History of the Boght Community Fire Company and the Community

In 1609, Henry Hudson, looking for a passage to India, sailed his ship, the Halfmoon, up the river which now bears his name. His reports of what he saw and description of the beautiful region interested the Dutch government and by 1623 they established a trading post at Fort Orange which later became Albany. In those days this was all wilderness, game in the forest, fish in the streams, and Indians, mostly friendly. This was the land of the five nations; the Senecas, Oneidas, Onondagas, Cayugas and Mohawks who occupied the Hudson and Mohawk River regions.

The British acquired all Dutch possessions in North America in 1664, claiming prior discovery but offered patroonships to several wealthy Dutch families providing they would bring colonists to occupy the the land. Kiliaen Van Rensselaer became the Lord of the Manor by obtaining 24 miles on each side of the Hudson River flats, including Fort Orange, an area of approximately 1000 square miles.

The first permanent settlers were hardly pioneers, mostly Dutch then English. Trade was always important and led to the development of saw mills, grist mills, tanneries, paper mills and other industries which led to the growth of small hamlets throughout the area. Early transportation was by water. Sloops and schooners going up and down the Hudson River, narrow paths from one settlement to another gradually improved to wagons and horses and then widened to form turnpikes.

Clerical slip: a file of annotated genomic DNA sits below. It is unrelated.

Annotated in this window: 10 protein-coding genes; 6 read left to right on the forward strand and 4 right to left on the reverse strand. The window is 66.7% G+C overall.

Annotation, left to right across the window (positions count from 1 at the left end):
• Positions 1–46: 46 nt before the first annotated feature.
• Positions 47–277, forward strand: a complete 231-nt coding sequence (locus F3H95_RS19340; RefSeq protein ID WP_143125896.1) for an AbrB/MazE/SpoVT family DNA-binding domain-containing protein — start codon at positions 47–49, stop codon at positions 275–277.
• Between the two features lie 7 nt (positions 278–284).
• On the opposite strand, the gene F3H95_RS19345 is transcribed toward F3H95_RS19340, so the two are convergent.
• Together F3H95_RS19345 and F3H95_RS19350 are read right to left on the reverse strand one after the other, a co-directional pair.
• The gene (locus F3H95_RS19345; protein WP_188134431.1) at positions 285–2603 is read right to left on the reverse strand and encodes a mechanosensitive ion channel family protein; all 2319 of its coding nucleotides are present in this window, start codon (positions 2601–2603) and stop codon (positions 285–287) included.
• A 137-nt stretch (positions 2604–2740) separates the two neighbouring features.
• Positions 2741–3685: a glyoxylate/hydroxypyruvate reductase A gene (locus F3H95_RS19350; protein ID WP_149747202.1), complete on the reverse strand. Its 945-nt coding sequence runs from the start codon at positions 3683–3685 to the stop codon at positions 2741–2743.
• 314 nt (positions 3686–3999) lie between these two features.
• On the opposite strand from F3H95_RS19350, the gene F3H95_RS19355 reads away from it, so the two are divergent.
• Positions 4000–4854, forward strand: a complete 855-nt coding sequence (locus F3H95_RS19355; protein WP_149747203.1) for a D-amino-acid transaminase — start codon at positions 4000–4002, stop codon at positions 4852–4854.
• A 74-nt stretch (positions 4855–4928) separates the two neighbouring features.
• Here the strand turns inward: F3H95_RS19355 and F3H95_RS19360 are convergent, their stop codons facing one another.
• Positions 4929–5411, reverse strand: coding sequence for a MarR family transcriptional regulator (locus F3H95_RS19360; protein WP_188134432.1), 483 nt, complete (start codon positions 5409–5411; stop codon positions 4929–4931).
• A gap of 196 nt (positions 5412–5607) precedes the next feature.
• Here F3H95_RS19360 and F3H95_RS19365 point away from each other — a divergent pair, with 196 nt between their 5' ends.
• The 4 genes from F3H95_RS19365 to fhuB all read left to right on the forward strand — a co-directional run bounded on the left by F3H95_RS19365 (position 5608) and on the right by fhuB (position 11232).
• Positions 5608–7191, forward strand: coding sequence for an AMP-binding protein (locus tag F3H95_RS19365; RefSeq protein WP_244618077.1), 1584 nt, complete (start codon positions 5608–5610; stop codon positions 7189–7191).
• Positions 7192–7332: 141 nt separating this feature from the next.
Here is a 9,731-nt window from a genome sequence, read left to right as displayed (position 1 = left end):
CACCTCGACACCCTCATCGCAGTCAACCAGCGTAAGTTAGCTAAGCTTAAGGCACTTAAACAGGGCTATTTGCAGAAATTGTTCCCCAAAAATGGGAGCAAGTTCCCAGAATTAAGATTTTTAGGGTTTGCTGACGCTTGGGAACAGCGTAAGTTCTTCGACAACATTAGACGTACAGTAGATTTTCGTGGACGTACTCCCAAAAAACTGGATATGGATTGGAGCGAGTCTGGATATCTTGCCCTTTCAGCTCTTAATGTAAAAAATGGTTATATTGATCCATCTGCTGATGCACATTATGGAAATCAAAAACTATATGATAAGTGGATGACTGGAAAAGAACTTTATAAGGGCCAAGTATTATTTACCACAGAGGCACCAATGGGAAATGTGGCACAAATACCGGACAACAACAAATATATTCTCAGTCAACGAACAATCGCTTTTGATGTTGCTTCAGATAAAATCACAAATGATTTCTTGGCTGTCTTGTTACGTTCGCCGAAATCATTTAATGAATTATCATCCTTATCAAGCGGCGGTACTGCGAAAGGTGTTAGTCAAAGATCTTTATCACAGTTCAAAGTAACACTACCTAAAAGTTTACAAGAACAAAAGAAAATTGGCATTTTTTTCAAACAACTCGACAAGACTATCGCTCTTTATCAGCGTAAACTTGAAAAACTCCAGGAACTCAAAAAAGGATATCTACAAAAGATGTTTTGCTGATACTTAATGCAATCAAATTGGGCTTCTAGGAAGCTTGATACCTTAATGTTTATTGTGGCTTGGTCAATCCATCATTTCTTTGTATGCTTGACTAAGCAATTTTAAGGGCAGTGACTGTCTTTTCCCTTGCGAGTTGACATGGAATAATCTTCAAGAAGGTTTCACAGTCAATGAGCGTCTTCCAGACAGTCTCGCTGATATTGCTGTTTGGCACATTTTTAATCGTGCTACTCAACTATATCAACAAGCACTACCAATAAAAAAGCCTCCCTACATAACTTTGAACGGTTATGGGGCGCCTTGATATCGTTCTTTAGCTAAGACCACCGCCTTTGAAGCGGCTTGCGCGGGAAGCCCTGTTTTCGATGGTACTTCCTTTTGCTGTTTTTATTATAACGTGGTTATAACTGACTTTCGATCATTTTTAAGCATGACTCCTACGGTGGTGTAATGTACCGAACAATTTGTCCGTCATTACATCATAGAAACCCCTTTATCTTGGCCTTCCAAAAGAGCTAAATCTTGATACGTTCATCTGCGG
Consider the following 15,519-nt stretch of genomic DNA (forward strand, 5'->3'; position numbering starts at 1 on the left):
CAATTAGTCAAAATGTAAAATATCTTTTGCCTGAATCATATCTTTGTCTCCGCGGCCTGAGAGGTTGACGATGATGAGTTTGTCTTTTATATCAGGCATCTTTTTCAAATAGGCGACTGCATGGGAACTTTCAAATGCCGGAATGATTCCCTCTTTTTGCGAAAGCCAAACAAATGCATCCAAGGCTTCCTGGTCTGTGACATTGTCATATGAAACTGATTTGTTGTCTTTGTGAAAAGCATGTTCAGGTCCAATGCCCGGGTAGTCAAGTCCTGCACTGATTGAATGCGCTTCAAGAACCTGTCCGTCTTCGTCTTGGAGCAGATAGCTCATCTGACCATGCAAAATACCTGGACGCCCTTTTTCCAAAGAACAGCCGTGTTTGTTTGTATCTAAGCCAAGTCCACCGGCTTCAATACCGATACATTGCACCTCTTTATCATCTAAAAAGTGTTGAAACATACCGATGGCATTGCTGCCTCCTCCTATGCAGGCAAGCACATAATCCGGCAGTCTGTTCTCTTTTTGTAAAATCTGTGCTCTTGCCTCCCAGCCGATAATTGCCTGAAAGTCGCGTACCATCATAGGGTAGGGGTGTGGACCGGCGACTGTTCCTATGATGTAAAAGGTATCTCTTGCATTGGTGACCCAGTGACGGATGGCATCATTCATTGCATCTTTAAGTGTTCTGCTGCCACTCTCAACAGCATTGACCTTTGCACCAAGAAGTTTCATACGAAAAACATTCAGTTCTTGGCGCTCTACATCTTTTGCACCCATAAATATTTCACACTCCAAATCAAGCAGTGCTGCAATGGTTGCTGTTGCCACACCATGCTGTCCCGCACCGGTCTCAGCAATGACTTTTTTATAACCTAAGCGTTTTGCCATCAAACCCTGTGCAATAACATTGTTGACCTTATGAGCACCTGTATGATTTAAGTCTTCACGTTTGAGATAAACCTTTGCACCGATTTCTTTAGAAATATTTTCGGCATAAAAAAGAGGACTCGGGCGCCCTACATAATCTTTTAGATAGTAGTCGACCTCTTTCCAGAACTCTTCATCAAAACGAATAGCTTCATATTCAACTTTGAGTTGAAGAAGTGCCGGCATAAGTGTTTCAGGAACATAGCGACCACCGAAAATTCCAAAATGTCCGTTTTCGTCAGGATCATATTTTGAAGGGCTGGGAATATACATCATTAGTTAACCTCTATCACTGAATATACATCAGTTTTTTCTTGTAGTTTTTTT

In 1756, work was started on the Loudon Rd., Rt. No. 9, which was a continuation of Pearl St. in Albany. Lord Loudon, the Earl of Campbell, the Commander in Chief of the English Army during the French and Indian War of 1754-1763, directed the building of the plank road. He had the road built for military purposes during the French and Indian War and it later got use during the Revolutionary War, as troops traveled from Canada to Pennsylvania. Even then it had the beginning of the main artery from New York City to Canada. Since there were no bridges over the Mohawk River, it was only natural that ferry landings should spring up. This led to the ferrys at Forts Ferry, Dunsbach Ferry, Vischers Ferry, and Loudon Ferry, all named after the men who organized them.